In the 1970s, Walter van Hauwe and Kees Boeke founded a controversial education system: the BLOK. This block system has since become a core concept for numerous blockflute players from around the world, and is still central to the Blockflute Department of the Amsterdam Conservatory. Over time, the faculty has changed – Kees Boeke taught there until 1980, with Paul Leenhouts later joining in 1993. Leenhouts paid special attention to ensemble playing, historical development and methodological aspects of the instrument. In 1997, he founded the 'Royal Wind Music', a unique consort of renaissance recorders. All members of this ensemble have studied at the Amsterdam Conservatory.
In 2007, after a thirty six-year stronghold as a professor in the BLOK, Walter van Hauwe chose to retire from blockflute teaching, to pave the way for a new generation. I had the honour of being appointed as his successor in 2006. In 2010, Paul Leenhouts ended his teaching activities at the Amsterdam Conservatory and re-located to the USA as head of the Early Music Department at the University of Northern Texas. Erik Bosgraaf joined the department in 2010, succeeding Paul Leenhouts.
The development of the blockflute just keeps on going, and Amsterdam continues to produce great and innovative players. Globally, the instrumental level is ever rising: the involvement of the instrument with electronics, music-theatre and multimedia continues to deepen, varied ensemble collaborations are being explored in many different ways, and new young stars from all corners of the world are emerging, brimming with their own unique ideas.
Now, the newest generation of players can profit from a wonderful heritage, passed down from these past generations. The infrastructure is there to achieve amazing results, both in early and new music, celebrating one of the oldest instruments in the history of music.
ABOUT THE NAME
Traditionally called the ‘recorder’ in English, Walter van Hauwe introduced the term blockflute in 1984 in order to distinguish the instrument from similarly named electronic devices. The double meaning of the word ‘recorder’ has grown to become confusing, especially in the field of contemporary compositions, electronics and multimedia, nowadays often referring to a recording device - CD recorder, DVD recorder, video recorder, digital recorder, voice recorder, tape recorder, camcorder, the list goes on. Therefore, many ambassadors of the instrument use the term blockflute when speaking in a contemporary sense. This initiative is being followed by an increasing number of composers, arrangers, scholars and players worldwide.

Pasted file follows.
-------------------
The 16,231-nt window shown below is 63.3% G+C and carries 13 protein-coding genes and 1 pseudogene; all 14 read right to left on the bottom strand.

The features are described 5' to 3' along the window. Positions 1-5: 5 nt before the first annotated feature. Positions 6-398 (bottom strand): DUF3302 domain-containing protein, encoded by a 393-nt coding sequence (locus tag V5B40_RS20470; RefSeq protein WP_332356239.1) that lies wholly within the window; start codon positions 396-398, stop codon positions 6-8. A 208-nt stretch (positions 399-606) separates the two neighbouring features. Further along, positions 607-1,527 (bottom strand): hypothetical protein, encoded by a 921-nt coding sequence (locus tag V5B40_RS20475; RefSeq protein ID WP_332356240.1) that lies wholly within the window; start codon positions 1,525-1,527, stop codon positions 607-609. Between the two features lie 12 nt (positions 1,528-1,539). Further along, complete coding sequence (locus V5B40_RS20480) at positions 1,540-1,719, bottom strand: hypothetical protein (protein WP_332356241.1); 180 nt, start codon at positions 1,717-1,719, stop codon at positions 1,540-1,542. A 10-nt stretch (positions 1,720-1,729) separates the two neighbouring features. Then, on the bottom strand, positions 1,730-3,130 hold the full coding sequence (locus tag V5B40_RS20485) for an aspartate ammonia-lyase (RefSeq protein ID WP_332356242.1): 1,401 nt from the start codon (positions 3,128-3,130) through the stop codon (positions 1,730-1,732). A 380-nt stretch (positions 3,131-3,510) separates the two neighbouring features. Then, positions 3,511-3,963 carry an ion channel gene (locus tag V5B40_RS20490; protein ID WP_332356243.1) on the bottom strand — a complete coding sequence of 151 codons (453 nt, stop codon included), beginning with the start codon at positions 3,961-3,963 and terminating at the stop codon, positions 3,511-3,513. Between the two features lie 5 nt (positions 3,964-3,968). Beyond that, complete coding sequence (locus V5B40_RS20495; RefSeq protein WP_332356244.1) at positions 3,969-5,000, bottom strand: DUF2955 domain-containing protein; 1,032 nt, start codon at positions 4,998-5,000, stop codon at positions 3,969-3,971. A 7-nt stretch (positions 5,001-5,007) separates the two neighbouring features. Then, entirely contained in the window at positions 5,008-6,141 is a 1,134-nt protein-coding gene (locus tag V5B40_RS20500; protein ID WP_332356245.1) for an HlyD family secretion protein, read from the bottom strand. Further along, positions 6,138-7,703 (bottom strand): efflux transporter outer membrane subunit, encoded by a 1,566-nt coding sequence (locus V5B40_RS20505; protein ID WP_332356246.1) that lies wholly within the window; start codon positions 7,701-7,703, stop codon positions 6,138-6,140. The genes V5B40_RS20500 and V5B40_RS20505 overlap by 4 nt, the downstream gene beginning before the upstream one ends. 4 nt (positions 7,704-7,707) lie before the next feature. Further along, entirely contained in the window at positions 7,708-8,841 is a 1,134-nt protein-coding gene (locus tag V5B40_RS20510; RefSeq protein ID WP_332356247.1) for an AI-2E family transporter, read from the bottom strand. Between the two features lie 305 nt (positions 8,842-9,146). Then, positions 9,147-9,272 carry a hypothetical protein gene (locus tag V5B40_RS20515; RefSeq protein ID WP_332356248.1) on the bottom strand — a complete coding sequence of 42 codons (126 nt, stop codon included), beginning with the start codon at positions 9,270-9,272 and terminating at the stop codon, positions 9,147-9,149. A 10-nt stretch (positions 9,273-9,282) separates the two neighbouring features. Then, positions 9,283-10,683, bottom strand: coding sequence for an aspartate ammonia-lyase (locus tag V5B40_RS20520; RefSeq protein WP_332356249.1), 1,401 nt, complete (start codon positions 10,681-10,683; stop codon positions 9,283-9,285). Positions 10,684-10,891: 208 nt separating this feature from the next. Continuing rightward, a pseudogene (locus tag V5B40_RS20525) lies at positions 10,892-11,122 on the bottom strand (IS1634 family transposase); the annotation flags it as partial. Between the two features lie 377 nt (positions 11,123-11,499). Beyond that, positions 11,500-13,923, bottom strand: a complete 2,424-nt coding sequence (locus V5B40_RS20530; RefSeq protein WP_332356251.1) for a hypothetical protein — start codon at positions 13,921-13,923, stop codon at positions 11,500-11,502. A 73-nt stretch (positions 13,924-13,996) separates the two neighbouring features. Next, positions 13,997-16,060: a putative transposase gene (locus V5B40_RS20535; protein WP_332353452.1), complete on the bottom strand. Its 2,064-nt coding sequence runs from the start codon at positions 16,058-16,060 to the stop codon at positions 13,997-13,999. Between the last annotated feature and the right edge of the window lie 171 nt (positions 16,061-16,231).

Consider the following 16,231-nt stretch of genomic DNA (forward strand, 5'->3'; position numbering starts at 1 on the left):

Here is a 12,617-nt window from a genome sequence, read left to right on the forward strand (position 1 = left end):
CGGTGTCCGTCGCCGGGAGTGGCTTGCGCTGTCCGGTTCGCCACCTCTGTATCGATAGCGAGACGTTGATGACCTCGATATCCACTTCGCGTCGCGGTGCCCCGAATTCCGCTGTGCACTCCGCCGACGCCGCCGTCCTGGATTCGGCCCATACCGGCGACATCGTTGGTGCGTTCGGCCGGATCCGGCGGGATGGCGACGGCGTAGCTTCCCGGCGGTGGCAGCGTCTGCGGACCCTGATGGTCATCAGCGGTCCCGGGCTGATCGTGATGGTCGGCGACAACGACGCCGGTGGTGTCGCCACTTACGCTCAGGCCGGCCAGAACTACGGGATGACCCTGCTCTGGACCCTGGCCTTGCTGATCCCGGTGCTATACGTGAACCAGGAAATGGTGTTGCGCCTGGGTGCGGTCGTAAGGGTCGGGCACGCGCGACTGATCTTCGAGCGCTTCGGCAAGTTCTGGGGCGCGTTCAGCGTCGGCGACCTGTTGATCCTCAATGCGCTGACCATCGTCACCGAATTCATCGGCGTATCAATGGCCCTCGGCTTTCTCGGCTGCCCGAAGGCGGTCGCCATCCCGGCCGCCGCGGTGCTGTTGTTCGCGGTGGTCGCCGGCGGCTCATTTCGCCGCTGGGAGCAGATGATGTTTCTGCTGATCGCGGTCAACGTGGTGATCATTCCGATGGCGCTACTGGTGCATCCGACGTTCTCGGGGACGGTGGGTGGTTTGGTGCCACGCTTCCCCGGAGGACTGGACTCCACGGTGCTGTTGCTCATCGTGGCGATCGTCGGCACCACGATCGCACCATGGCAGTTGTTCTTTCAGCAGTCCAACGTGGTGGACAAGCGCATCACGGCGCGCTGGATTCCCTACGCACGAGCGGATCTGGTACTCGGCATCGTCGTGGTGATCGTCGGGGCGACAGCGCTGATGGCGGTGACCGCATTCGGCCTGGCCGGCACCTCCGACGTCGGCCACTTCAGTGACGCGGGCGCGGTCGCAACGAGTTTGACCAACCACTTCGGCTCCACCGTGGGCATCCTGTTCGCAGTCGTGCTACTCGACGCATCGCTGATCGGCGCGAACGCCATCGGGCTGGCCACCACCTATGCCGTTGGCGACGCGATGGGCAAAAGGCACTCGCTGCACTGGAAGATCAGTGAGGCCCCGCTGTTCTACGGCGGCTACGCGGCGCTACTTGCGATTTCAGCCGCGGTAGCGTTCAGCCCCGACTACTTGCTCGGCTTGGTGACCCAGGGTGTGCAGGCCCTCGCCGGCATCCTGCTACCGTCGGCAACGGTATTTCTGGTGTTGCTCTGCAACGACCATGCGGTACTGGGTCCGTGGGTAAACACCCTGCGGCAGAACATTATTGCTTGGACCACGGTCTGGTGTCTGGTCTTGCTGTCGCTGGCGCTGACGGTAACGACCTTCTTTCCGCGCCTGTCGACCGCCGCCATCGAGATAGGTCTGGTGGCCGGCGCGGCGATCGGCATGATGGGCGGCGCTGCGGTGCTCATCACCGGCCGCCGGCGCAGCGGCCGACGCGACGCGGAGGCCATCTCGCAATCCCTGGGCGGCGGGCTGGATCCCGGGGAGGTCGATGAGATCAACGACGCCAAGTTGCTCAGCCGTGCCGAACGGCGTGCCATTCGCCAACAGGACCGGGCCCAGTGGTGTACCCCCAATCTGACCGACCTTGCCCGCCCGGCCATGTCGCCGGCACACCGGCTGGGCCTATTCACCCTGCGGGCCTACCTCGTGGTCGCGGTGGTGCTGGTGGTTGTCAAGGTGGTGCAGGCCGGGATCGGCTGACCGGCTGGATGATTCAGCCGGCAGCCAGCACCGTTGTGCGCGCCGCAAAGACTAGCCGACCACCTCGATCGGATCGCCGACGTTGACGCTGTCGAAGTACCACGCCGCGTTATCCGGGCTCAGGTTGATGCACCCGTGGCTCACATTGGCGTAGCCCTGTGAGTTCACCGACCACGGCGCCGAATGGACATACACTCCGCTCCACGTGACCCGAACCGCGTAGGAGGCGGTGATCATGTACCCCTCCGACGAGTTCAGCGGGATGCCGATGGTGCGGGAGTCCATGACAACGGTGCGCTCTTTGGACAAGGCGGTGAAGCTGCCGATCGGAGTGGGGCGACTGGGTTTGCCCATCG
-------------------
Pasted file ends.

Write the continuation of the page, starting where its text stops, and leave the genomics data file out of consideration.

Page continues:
VisiSonor Foundation – The Netherlands
Director, camera, editing: Andras Hamelberg, Franjo Studio Amsterdam
Director, interviews, sound: Minou de Leeuw
Walter van Hauwe
Roderik de Man
Ensemble Black Pencil
Blockflute - Jorge Isaac
Panflute - Matthijs Koene
Viola - Esra Pehlivanli
Accordeon – Marko Kassl
Percussion - Enric Monfort
Violin – Maartje Kraan
Violin – Helena Druwe
Cello – Mette Seidel
Double Bass - Jelte van Andel
Dance - Gilles Viandier
Video Cloud Messenger - Jasper Kuipers
Music fragments from:
Flauto Dolce (2013) by Roderik de Man (1941)
Farfanesque (2011) by Nico Huijbregts (1961)
Hari-hana-suta (2010) by B.C. Manjunath (1976)
Cloud Messenger (2012) by Fred Momotenko (1970)
Gesti (1966) by Luciano Berio (1925-2003)
Les Moutons de Panurge (1969) by Frederic Rzewski (1938)
Austro (1991) by Giorgio Tedde (1958)
Doen Daphne d'overschoone Maeght, d'Lof-zangh Marie, Gabrielle Maditelle (Der Fluyten Lust-Hof, 1649) by Jacob van Eyck (c1589/90-1657)
Prélude (Lentement) from Suite V (Pièces en trio pour les flûtes et dessus de viole, 1692) by Marin Marais (1656-1728)
Orgelpark Amsterdam, De NWE Vorst Tilburg, Conservatorium van Amsterdam, Studio de Generator Amsterdam, home of Mr. van Hauwe in Gorssel, home of Mr. Boeke in Amsterdam.
All filming and recording sessions took place between March 2012 and May 2013.
Quadro Hotteterre: Frans Hals Museum/Haarlem (1979)
Sour Cream: University of East Anglia/Norwich (1980) and Noordeinde Palace/The Hague (1987)
Frans Brüggen: Amsterdam (1967)
English and Dutch (English subtitles)
Conservatorium van Amsterdam
Otto van Boetzelaer
With the support of:
Amsterdams Fonds voor de Kunst